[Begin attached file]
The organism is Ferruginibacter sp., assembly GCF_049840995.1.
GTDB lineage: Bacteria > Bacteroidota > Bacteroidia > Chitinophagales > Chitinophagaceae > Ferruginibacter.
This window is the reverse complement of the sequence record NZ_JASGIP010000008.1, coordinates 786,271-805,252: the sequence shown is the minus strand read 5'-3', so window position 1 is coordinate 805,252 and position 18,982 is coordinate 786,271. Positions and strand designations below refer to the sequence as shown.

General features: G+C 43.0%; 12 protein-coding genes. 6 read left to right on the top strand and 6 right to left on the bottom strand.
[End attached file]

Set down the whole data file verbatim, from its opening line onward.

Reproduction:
The organism is Ferruginibacter sp., assembly GCF_049840995.1.
GTDB lineage: Bacteria > Bacteroidota > Bacteroidia > Chitinophagales > Chitinophagaceae > Ferruginibacter.
This window is the reverse complement of the sequence record NZ_JASGIP010000008.1, coordinates 786,271-805,252: the sequence shown is the minus strand read 5'-3', so window position 1 is coordinate 805,252 and position 18,982 is coordinate 786,271. Positions and strand designations below refer to the sequence as shown.

General features: G+C 43.0%; 12 protein-coding genes. 6 read left to right on the top strand and 6 right to left on the bottom strand.